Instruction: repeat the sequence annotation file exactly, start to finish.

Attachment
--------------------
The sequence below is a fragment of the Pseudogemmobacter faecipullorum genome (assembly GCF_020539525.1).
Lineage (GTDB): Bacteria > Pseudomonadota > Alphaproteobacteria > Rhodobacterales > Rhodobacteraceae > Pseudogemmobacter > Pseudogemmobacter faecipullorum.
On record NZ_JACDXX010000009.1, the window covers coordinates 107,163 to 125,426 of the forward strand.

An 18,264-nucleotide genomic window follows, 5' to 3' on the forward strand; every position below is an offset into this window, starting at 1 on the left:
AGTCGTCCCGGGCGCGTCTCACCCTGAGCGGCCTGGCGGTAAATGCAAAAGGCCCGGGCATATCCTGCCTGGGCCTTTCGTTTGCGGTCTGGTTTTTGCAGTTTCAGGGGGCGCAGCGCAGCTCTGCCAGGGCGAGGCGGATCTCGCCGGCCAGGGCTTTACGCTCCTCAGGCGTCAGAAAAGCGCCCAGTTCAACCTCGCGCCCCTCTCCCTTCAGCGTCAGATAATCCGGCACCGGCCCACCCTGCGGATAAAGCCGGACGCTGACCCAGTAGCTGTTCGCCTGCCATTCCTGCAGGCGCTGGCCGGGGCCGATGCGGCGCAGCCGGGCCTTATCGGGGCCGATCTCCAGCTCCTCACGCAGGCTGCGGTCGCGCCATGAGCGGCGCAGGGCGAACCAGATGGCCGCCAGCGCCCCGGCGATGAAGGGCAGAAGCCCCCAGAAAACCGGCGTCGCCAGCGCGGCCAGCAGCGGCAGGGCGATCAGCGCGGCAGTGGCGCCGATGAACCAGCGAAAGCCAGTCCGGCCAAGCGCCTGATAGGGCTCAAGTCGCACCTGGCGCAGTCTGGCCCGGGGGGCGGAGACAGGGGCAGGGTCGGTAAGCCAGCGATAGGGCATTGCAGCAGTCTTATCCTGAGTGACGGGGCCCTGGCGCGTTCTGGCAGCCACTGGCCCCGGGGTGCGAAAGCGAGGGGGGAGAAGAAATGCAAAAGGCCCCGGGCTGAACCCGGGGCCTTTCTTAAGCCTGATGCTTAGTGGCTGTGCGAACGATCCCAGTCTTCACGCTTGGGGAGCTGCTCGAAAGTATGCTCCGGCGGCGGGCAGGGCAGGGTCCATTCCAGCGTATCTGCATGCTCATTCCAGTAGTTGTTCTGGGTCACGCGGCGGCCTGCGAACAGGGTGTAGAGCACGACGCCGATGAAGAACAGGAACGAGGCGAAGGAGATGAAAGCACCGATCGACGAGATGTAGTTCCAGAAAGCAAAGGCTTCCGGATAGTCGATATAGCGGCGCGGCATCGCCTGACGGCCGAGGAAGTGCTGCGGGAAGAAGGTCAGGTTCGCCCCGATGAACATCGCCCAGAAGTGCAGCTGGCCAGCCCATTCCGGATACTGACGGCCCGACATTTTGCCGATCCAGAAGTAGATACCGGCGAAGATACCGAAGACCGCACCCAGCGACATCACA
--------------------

The sequence below is a fragment of the Pseudogemmobacter faecipullorum genome (assembly GCF_020539525.1).
Lineage (GTDB): Bacteria > Pseudomonadota > Alphaproteobacteria > Rhodobacterales > Rhodobacteraceae > Pseudogemmobacter > Pseudogemmobacter faecipullorum.
On record NZ_JACDXX010000009.1, the window covers coordinates 107,163 to 125,426 of the forward strand.

An 18,264-nucleotide genomic window follows, 5' to 3' on the forward strand; every position below is an offset into this window, starting at 1 on the left:
AGTCGTCCCGGGCGCGTCTCACCCTGAGCGGCCTGGCGGTAAATGCAAAAGGCCCGGGCATATCCTGCCTGGGCCTTTCGTTTGCGGTCTGGTTTTTGCAGTTTCAGGGGGCGCAGCGCAGCTCTGCCAGGGCGAGGCGGATCTCGCCGGCCAGGGCTTTACGCTCCTCAGGCGTCAGAAAAGCGCCCAGTTCAACCTCGCGCCCCTCTCCCTTCAGCGTCAGATAATCCGGCACCGGCCCACCCTGCGGATAAAGCCGGACGCTGACCCAGTAGCTGTTCGCCTGCCATTCCTGCAGGCGCTGGCCGGGGCCGATGCGGCGCAGCCGGGCCTTATCGGGGCCGATCTCCAGCTCCTCACGCAGGCTGCGGTCGCGCCATGAGCGGCGCAGGGCGAACCAGATGGCCGCCAGCGCCCCGGCGATGAAGGGCAGAAGCCCCCAGAAAACCGGCGTCGCCAGCGCGGCCAGCAGCGGCAGGGCGATCAGCGCGGCAGTGGCGCCGATGAACCAGCGAAAGCCAGTCCGGCCAAGCGCCTGATAGGGCTCAAGTCGCACCTGGCGCAGTCTGGCCCGGGGGGCGGAGACAGGGGCAGGGTCGGTAAGCCAGCGATAGGGCATTGCAGCAGTCTTATCCTGAGTGACGGGGCCCTGGCGCGTTCTGGCAGCCACTGGCCCCGGGGTGCGAAAGCGAGGGGGGAGAAGAAATGCAAAAGGCCCCGGGCTGAACCCGGGGCCTTTCTTAAGCCTGATGCTTAGTGGCTGTGCGAACGATCCCAGTCTTCACGCTTGGGGAGCTGCTCGAAAGTATGCTCCGGCGGCGGGCAGGGCAGGGTCCATTCCAGCGTATCTGCATGCTCATTCCAGTAGTTGTTCTGGGTCACGCGGCGGCCTGCGAACAGGGTGTAGAGCACGACGCCGATGAAGAACAGGAACGAGGCGAAGGAGATGAAAGCACCGATCGACGAGATGTAGTTCCAGAAAGCAAAGGCTTCCGGATAGTCGATATAGCGGCGCGGCATCGCCTGACGGCCGAGGAAGTGCTGCGGGAAGAAGGTCAGGTTCGCCCCGATGAACATCGCCCAGAAGTGCAGCTGGCCAGCCCATTCCGGATACTGACGGCCCGACATTTTGCCGATCCAGAAGTAGATACCGGCGAAGATACCGAAGACCGCACCCAGCGACATCACA